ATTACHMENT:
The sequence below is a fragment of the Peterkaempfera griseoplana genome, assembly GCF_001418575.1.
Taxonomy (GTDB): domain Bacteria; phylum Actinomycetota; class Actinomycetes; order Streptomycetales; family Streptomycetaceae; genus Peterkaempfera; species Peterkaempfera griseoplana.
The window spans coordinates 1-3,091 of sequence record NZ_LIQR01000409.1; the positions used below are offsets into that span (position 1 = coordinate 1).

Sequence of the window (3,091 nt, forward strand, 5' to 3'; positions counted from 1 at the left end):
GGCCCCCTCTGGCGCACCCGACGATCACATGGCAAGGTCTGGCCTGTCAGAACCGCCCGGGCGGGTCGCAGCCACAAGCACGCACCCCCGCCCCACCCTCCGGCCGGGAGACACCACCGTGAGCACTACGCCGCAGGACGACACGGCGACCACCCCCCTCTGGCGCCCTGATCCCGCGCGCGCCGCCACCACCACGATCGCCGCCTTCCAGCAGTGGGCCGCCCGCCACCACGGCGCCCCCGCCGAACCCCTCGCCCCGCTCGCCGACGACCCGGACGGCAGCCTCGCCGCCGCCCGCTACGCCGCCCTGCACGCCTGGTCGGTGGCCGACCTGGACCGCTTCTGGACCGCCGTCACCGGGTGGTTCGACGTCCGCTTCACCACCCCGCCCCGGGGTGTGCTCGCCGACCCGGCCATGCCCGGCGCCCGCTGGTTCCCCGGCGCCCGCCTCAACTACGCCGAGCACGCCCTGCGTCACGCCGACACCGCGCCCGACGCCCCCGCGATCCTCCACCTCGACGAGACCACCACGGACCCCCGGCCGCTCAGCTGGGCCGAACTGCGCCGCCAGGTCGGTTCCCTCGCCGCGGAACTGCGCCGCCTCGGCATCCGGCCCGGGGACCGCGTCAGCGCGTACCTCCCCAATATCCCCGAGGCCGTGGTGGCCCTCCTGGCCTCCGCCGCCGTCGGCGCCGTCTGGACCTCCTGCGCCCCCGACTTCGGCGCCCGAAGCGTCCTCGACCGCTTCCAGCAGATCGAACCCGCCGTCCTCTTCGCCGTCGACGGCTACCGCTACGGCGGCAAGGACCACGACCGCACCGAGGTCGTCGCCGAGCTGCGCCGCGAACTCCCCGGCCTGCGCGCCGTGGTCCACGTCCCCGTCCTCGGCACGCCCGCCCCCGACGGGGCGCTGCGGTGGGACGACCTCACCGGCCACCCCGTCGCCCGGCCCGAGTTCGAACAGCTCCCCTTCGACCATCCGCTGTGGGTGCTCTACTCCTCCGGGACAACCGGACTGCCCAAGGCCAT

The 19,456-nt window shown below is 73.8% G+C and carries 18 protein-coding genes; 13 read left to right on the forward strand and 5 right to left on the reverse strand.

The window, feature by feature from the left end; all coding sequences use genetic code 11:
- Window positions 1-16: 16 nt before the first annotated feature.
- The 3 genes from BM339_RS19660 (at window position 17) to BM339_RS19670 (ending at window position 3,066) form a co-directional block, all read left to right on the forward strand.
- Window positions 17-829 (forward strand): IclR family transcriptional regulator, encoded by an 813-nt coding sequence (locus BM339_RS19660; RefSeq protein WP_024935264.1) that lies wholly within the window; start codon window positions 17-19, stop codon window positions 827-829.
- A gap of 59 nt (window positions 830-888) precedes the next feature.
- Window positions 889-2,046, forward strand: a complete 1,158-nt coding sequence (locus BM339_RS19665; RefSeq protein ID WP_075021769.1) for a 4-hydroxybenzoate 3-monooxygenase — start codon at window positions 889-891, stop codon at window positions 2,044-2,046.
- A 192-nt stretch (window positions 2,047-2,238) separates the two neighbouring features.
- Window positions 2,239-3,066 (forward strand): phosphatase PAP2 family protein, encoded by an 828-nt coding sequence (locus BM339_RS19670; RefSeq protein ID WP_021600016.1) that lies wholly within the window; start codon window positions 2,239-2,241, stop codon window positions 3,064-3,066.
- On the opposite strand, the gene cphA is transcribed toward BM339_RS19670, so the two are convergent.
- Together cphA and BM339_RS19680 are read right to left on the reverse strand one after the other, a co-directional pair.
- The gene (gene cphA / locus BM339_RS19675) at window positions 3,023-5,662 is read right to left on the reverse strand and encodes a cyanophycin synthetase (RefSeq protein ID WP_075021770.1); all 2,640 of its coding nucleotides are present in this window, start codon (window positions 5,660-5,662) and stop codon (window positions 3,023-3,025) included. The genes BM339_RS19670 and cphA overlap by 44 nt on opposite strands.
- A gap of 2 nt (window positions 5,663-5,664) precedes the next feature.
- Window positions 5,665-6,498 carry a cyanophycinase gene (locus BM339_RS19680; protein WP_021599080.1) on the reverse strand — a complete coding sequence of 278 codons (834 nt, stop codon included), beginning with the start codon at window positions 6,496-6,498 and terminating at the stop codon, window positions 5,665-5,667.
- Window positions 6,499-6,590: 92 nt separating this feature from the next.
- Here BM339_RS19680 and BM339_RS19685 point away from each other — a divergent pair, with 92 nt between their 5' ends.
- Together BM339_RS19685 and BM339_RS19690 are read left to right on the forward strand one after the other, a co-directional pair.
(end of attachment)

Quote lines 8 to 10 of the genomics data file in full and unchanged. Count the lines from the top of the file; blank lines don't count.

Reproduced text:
- Window positions 1-16: 16 nt before the first annotated feature.
- The 3 genes from BM339_RS19660 (at window position 17) to BM339_RS19670 (ending at window position 3,066) form a co-directional block, all read left to right on the forward strand.
- Window positions 17-829 (forward strand): IclR family transcriptional regulator, encoded by an 813-nt coding sequence (locus BM339_RS19660; RefSeq protein WP_024935264.1) that lies wholly within the window; start codon window positions 17-19, stop codon window positions 827-829.